Revolution or revolt could be one of its tools. But electoral systems could also work, because the generation of millennials has become deeply dissatisfied with capitalism.

And 200 years after the birth of Karl Marx (May 5, 1818), his Das Kapital and Communist Manifesto are becoming more relevant than anyone would have dared think since 1990.

This is despite the identity politics that have stripped the current Left (the Democratic Party in the United States and countless similar parties in Europe and Canada) of any appeal.

The CIA, perhaps to ensure that socialist dreams be buried the way of the USSR, instigated the Left’s drift into talking about “political correctness” rather than income equality and class struggle. (Source: “Karl Marx 200th anniversary: The world is finally ready for Marxism as capitalism reaches the tipping point,” The Independent, May 4, 2018.)

Communism Is the Only Antidote to Capitalism in Its Present Stage

Marx predicted that capitalism would have to reach a peak before a socialist revolution could successfully lead to communism.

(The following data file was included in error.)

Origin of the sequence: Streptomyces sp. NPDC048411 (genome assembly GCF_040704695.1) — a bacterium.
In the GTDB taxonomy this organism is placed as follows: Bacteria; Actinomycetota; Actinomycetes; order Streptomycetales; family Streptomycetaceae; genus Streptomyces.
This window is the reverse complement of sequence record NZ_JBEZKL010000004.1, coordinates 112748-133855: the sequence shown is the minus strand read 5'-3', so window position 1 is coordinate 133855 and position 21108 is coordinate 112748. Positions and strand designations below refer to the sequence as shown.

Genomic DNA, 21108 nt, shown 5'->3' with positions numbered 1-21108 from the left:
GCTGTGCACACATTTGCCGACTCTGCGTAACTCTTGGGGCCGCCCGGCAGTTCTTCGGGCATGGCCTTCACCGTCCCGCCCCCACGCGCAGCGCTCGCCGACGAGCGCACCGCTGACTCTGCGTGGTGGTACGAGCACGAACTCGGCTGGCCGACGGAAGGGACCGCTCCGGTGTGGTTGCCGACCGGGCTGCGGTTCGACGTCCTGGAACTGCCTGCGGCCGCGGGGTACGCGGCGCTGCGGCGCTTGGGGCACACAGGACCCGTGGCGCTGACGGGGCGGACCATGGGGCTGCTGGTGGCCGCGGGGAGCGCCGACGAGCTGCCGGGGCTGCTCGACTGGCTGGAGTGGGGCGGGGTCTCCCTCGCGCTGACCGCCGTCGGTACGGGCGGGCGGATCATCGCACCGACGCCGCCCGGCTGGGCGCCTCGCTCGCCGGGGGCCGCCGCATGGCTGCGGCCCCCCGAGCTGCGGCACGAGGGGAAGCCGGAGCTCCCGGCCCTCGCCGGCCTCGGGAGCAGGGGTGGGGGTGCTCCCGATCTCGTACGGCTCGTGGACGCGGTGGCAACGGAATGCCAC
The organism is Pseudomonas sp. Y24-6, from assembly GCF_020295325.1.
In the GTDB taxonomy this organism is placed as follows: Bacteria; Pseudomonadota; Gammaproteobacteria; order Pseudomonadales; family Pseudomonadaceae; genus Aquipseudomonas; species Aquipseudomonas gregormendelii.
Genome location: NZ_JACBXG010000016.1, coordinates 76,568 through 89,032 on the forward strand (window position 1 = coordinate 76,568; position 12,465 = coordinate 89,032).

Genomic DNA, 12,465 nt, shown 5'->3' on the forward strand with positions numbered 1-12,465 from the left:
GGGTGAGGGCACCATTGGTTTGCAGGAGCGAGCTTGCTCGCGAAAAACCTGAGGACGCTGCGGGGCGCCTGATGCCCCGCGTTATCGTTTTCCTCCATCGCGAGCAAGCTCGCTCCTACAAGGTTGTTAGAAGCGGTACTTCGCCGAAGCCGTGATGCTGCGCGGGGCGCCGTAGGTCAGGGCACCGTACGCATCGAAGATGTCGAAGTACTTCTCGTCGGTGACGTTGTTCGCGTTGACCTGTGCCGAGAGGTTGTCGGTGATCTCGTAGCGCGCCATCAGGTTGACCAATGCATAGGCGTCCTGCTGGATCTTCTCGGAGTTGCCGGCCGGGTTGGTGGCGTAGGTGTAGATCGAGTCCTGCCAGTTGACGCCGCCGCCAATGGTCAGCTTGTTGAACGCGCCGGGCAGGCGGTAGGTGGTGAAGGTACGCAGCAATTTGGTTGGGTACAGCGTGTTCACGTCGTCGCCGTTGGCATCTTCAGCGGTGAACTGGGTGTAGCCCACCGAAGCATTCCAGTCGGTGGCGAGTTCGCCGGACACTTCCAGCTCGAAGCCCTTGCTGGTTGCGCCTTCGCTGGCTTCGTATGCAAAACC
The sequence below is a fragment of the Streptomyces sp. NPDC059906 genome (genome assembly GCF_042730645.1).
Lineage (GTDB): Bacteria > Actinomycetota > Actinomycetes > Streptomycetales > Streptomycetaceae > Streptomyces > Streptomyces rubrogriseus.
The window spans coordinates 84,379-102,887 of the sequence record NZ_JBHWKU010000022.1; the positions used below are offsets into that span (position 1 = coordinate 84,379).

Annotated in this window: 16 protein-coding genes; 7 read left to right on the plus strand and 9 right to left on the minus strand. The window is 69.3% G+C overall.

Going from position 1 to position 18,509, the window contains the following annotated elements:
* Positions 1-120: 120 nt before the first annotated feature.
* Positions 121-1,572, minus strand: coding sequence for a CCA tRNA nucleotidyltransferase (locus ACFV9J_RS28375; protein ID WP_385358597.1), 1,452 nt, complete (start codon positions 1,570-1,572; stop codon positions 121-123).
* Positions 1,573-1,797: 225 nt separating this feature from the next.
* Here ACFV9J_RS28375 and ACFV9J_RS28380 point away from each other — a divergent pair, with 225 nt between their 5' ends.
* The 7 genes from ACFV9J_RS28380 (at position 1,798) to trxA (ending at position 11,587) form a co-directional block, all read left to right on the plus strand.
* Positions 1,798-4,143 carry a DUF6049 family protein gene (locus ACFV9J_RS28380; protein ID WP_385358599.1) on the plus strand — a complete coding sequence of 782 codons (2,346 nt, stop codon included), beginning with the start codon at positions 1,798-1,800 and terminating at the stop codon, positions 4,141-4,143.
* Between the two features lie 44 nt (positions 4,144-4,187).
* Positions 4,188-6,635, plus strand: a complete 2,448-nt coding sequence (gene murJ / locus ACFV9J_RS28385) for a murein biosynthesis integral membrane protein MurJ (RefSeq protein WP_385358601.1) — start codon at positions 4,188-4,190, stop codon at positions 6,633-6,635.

Therefore, Russia 1917-1918 was not the ideal place for a revolution, but, in Marxist terms, the United States in 2018 could be. All it will take to test that theory is one more financial crisis.

Indeed, the next financial crisis could produce far deeper economic and political consequences than the one in 2008.

The recent economic recovery, and especially the tax reform that has only made the already rich richer, will not pass undetected. The social fabric won’t resist another financial crisis. It will be torn apart.

The Dow Jones has set new records since the recovery began in 2009. This has given the impression that wealth has spread, and that society has improved since the subprime disaster.

Instead, what has been dressed up as progress has been nothing but the market pushing and establishing itself as the dominant force in society. The market has absolute power.

This means it has reached beyond the usual buying and trading of shares. It has acquired a power that extends beyond the economic realm.

The market is all-encompassing; the United States and its satellites (Europe, Japan) have achieved the dreaded “late-stage capitalism.”

Capitalism Survived the 2008 Crash, But It Won’t Last Beyond the Next Financial Crisis Unscathed